An export is a pint sanctioned by a beloved local. Unlike a regular pint, this one is endorsed by the pub, who are entirely happy that you take it home with you, glass and all.

It must be noted that with power comes great responsibility. The glass must be returned within a 24 hour period, lest said privileges be revoked.

Should a member of staff ever question the loyalty of an export beneficiary, his/her door keys must be offered to whomever asks, with an invitation to check said home for unreturned glasses. If a single pub glass is found, said folk be barred for a month.
You: 'What time are you closing tonight?'
Host: 'In twenty minutes'
You: 'May I have a pint now… and an export for later?'
Host: 'Certainly'
by little-miss can't do wrong September 09, 2011
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Export simply means to steal or to commit a robbery.
Do you want to export this mans yard?

ey mi bredwin, cum we export dis mans yardd yannoe we need a tool
by Shotta554 March 21, 2011
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When something is exportant, it give the significance to something else.

Important items bring the significance to themselves, as an import is brought to the country. Exportant items are like exports; they are given elsewhere.
Band class in middle school is not important at all, but it is exportant, however. It shows how significant the high school band is.
by N@y June 30, 2012
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The best kind of cigarettes canada has to offer!!
Medium King size is the shit
''Im really craving Export 'A' a smoke that can hit the spot!!''
by Martin J March 10, 2006
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Brand of New Zealand beer made by DB breweries, tastes like watered down horse urine. Sponsers Cricket New Zealand and is the only booze available at the games, crowds are dwindling since this arrangement was made.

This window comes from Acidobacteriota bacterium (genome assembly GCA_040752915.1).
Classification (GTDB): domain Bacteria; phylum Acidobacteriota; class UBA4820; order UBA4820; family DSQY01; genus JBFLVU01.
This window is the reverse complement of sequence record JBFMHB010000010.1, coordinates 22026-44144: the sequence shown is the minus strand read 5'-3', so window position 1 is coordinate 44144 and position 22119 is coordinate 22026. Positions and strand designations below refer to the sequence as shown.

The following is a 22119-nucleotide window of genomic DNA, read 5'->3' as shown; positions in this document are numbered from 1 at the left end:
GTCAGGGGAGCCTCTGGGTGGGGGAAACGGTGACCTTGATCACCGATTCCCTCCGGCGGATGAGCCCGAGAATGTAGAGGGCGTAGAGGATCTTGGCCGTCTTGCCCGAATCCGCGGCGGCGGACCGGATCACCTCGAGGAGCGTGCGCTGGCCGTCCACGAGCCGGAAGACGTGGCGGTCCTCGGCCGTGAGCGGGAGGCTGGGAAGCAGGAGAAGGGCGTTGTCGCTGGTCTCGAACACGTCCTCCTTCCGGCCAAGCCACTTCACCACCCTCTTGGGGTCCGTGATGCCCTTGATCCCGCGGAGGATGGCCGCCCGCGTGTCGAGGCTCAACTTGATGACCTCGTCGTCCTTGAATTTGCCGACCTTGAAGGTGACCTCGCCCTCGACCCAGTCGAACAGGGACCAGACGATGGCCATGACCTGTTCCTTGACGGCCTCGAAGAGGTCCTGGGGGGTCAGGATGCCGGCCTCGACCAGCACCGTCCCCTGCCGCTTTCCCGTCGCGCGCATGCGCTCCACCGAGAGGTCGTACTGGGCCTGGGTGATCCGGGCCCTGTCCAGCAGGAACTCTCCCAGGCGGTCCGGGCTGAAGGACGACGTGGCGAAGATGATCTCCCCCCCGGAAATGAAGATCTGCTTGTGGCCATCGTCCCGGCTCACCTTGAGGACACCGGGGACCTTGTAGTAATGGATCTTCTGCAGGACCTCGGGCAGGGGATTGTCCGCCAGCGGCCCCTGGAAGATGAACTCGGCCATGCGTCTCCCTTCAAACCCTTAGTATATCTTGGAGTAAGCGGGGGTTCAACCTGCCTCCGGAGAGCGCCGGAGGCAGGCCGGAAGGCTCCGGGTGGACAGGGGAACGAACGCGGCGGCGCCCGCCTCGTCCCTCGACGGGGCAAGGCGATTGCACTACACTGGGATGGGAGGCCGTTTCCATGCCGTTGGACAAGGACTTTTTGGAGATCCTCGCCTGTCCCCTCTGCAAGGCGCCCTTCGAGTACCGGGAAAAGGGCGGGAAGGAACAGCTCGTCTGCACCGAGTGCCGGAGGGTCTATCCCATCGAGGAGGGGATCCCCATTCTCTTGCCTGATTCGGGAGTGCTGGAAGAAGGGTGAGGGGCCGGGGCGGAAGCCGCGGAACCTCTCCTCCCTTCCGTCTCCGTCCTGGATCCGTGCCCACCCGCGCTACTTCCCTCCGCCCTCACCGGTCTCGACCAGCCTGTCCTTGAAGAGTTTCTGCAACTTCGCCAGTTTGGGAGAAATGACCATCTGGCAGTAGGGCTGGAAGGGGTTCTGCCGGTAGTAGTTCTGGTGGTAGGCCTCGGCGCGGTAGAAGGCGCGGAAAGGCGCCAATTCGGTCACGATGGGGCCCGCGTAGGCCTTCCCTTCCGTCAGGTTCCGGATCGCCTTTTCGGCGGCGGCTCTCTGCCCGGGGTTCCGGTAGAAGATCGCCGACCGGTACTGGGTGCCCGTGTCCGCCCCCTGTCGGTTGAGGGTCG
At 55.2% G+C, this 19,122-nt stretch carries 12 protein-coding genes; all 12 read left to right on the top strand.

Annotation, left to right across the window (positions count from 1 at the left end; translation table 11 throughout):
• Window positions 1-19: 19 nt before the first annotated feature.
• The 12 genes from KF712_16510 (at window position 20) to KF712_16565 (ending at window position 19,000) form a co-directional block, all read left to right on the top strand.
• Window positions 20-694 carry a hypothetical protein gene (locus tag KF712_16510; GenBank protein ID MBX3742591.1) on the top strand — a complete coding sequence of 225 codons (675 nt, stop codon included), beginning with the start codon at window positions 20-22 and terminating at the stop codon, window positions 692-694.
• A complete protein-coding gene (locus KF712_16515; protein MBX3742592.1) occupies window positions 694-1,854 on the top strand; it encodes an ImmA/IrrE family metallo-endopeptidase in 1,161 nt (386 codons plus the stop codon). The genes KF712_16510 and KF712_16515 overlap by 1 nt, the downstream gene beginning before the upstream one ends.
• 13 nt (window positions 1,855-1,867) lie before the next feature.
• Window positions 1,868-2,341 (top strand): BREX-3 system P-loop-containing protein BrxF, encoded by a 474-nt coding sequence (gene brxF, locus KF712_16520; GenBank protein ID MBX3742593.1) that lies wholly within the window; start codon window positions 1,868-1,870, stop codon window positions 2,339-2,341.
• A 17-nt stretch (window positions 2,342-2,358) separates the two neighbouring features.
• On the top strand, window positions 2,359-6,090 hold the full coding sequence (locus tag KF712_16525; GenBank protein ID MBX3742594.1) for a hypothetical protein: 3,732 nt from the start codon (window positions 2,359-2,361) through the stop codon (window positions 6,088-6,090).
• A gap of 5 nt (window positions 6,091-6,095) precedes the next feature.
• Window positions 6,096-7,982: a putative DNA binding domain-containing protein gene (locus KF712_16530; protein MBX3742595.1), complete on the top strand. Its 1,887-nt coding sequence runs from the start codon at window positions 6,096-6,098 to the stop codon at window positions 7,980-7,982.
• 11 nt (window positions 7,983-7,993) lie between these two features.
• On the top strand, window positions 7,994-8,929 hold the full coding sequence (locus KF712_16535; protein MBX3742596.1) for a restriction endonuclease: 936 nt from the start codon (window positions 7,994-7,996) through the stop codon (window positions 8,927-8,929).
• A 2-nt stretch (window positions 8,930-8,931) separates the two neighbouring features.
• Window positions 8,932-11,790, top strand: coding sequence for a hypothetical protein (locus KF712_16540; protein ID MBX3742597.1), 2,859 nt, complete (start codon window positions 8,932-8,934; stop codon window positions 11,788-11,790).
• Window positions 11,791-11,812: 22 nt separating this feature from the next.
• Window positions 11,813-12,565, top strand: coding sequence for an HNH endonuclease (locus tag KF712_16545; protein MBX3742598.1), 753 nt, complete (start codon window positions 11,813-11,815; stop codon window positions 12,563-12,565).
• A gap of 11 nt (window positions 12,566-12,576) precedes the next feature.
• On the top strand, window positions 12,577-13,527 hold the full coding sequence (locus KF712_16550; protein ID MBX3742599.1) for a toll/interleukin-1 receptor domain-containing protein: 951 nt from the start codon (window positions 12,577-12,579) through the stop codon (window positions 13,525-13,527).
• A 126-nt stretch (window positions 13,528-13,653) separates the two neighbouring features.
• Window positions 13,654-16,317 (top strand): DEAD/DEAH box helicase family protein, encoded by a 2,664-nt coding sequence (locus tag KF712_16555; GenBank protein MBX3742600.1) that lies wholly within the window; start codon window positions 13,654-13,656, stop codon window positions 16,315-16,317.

"Hey Bolge, this Export Gold tastes like watered down horse urine"
by Jessie Ryder March 05, 2008
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To speak in a very slow manner so those with limited understanding of English can understand you better. Used extensively in conversations with foreigners whilst working abroad or in discussions with those new to the United Kingdom from say India. Also involves the use of simple words in simply constructed sentences. First expressed by Sir Alan Sugar on The Apprentice.
'W H A T, D O, Y O U, T H I N K, A B O U T, T H A T, I D E A, ?' followed by a nod (or waggle) of the head from the other party and my immediate response ' N O, T H A T, W A S, A, Q U E S T I O N, I, A M, S P E A K I N G, I N, EXPORT ENGLISH, S O, Y O U, C A N, U N D E R S T A N D, M E.
by TwoBlonds September 06, 2012
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